Over the last couple of months, DEA has issued four decisions revoking the registrations of pharmacies (recall that DEA issued only one decision in 2017 involving a pharmacy). In February 2018, the Acting Administrator revoked the registrations of Trinity Pharmacy I, 83 Fed. Reg. 7220 (Feb. 20, 2018), and Trinity Pharmacy II, 83 Fed. Reg. 7304 (Feb. 20, 2018). Then in March, the Acting Administrator revoked the registration of Pharmacy Doctors Enterprises d/b/a/ Zion Clinic Pharmacy, 83 Fed. Reg. 10,876 (Mar. 13, 2018). Most recently, the Acting Administrator revoked Health Fit Pharmacy’s registration, albeit solely on lack of state authority grounds, 83 Fed. Reg. 24,348 (May 25, 2018).
The Trinity II and Zion Clinic decisions are a must-read for any pharmacy registrant (or counsel) facing a DEA administrative hearing. Likewise, they contain important discussions concerning DEA procedural rules and expert testimony. A few highlights:
“Willful Blindness” Scienter Standard for Violation of Corresponding Responsibility
Around the time when it was first introduced, we discussed the unique “scienter” (i.e., knowledge) requirement that is necessary for a finding that a pharmacy violated its corresponding responsibility. That requirement is now an adjudicated standard in DEA pharmacy cases, and it is important to know for purposes of (1) training pharmacy staff on addressing red flags of diversion and (2) defending against a DEA administrative action based on allegations of corresponding responsibility violations.
Specifically, for DEA to prove that a pharmacist or pharmacy violated its corresponding responsibility, it must show “either that: (1) The pharmacist filled a prescription notwithstanding her “actual knowledge” that the prescription lacked a legitimate medical purpose; or (2) the pharmacist was “willfully blind” or “deliberately ignorant” to the fact that the prescription lacked a legitimate medical purpose.” Zion Clinic, 83 Fed. Reg. at 10,896; accord Trinity II, 83 Fed. Reg. at 7,329. In order to demonstrate “willful blindness,” DEA must “prove that the pharmacist had a subjective belief that there was a high probability that a fact existed and she took deliberate actions to avoid learning of that fact.” Zion Clinic, 83 Fed. Reg. at 10,896; accord Trinity II, 83 Fed. Reg. at 7,329.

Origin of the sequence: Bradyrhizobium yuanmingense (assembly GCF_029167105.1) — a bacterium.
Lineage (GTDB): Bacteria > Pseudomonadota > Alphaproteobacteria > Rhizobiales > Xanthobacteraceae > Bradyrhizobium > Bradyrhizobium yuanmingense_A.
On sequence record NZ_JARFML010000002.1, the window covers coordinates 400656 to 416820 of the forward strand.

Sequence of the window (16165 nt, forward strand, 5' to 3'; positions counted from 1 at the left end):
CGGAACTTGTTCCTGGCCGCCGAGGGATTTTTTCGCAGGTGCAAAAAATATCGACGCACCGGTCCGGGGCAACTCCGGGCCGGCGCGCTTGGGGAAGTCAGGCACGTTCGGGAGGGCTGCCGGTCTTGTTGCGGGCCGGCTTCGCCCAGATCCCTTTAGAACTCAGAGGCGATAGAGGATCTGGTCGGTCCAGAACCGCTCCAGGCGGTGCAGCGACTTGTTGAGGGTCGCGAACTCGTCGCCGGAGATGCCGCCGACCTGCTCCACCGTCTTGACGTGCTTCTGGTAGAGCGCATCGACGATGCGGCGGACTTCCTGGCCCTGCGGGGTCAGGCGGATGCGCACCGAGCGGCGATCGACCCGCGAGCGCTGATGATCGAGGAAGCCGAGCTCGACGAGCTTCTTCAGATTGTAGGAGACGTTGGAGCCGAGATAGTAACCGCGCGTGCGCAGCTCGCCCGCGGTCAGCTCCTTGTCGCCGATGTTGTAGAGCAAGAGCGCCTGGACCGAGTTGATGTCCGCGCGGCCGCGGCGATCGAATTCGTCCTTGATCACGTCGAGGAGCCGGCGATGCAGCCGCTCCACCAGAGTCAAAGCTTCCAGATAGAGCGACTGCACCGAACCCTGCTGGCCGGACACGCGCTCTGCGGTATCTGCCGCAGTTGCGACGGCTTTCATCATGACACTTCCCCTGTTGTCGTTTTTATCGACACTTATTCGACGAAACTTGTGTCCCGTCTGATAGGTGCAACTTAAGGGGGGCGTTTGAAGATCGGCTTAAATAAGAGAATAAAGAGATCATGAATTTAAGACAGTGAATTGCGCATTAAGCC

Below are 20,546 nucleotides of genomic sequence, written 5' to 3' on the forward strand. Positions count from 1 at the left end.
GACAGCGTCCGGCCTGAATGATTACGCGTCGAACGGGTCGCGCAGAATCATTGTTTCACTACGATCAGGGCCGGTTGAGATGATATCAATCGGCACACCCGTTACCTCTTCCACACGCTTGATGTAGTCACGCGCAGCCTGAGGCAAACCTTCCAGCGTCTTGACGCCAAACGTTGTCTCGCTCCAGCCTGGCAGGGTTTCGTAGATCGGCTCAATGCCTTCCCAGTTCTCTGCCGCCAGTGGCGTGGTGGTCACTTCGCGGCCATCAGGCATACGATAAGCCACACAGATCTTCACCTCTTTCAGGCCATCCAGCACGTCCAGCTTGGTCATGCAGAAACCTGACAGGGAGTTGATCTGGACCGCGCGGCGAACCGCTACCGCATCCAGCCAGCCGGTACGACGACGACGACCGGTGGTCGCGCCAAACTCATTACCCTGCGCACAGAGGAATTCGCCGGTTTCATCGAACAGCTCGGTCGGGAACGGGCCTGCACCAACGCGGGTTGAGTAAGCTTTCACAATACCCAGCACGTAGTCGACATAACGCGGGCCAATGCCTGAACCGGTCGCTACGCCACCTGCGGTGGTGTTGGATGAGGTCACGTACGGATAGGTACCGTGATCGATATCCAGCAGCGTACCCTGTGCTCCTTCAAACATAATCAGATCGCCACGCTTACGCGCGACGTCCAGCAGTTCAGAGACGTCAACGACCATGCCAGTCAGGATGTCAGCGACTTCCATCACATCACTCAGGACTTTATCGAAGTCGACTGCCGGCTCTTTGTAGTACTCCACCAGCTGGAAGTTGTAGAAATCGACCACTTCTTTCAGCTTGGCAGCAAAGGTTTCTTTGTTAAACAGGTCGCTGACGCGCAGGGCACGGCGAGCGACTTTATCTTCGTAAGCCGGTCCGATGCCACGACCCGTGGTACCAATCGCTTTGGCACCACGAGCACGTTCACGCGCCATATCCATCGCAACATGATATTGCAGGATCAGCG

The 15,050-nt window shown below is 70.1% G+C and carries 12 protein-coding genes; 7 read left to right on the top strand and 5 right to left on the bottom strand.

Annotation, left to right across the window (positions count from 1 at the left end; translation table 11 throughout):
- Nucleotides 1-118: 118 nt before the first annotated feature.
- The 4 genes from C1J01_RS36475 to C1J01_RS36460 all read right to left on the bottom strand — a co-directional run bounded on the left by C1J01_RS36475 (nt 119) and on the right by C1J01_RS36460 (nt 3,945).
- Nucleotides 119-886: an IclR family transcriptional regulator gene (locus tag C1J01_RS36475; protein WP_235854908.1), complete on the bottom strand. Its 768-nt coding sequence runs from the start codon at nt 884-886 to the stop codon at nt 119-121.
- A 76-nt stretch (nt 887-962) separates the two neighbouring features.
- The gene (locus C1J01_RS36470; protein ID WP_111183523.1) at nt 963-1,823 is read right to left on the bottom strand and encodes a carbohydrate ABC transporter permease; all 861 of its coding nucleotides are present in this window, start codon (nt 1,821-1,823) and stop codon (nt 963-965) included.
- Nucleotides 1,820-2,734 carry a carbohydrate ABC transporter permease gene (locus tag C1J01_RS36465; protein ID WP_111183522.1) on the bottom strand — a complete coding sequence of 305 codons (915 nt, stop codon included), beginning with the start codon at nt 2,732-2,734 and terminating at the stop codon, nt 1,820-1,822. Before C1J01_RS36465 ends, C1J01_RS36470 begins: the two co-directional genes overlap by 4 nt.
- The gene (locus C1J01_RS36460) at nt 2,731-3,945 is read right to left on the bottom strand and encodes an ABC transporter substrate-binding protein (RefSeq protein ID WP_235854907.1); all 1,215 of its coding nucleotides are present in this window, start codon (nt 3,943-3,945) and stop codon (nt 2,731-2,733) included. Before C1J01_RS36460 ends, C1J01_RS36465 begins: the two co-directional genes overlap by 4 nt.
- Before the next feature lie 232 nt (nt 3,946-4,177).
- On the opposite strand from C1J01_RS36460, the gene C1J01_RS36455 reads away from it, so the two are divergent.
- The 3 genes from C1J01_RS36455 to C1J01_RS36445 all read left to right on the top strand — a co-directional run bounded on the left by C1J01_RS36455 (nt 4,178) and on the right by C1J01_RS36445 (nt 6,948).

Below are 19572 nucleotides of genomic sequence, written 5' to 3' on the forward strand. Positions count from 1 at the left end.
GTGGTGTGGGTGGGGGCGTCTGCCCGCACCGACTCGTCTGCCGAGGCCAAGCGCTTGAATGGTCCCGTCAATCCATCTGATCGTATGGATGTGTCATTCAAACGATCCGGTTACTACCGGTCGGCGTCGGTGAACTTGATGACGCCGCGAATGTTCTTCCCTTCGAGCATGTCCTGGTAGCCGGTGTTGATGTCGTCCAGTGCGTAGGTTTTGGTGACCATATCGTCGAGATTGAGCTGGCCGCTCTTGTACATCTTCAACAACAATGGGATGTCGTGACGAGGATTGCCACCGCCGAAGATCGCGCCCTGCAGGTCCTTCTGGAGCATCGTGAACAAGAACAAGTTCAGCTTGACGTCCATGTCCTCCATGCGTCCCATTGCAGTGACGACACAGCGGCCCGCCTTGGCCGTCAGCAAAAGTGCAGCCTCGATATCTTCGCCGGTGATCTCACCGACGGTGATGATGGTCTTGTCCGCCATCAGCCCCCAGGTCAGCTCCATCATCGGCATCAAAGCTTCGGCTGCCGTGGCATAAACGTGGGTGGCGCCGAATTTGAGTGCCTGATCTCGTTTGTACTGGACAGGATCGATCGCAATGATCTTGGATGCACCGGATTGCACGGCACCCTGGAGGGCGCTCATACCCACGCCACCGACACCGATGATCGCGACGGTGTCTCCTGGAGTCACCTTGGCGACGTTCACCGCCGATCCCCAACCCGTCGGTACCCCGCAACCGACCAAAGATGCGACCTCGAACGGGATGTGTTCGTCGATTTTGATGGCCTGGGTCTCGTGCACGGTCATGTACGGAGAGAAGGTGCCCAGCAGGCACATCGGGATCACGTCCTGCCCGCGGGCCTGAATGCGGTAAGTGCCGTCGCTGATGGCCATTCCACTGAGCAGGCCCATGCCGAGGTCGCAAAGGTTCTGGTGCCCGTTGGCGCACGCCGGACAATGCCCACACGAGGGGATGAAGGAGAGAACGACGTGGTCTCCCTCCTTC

Red Flags of Diversion
At this point, given the widespread opioid crisis, any entity that holds a DEA registration is aware of so-called “red flags” of diversion, which flags are not spelled out in DEA’s regulations. Instead, DEA has indicated certain red flags exist in a litany of different sources, including administrative decisions, presentations to industry, letters to industry, or other informal communications. In Zion Clinic, the Acting Administrator provided a non-exhaustive list of red flags for pharmacies that would support a finding of the requisite scienter or knowledge to support a corresponding responsibility violation:
- Multiple customers filling prescriptions written by the same prescriber for the same drugs in the same quantities
- Customers with the same last name and street address presenting similar prescriptions on the same day or within a short time span
- Two short-acting opiates prescribed together
- Patients traveling long distances to fill opioid prescriptions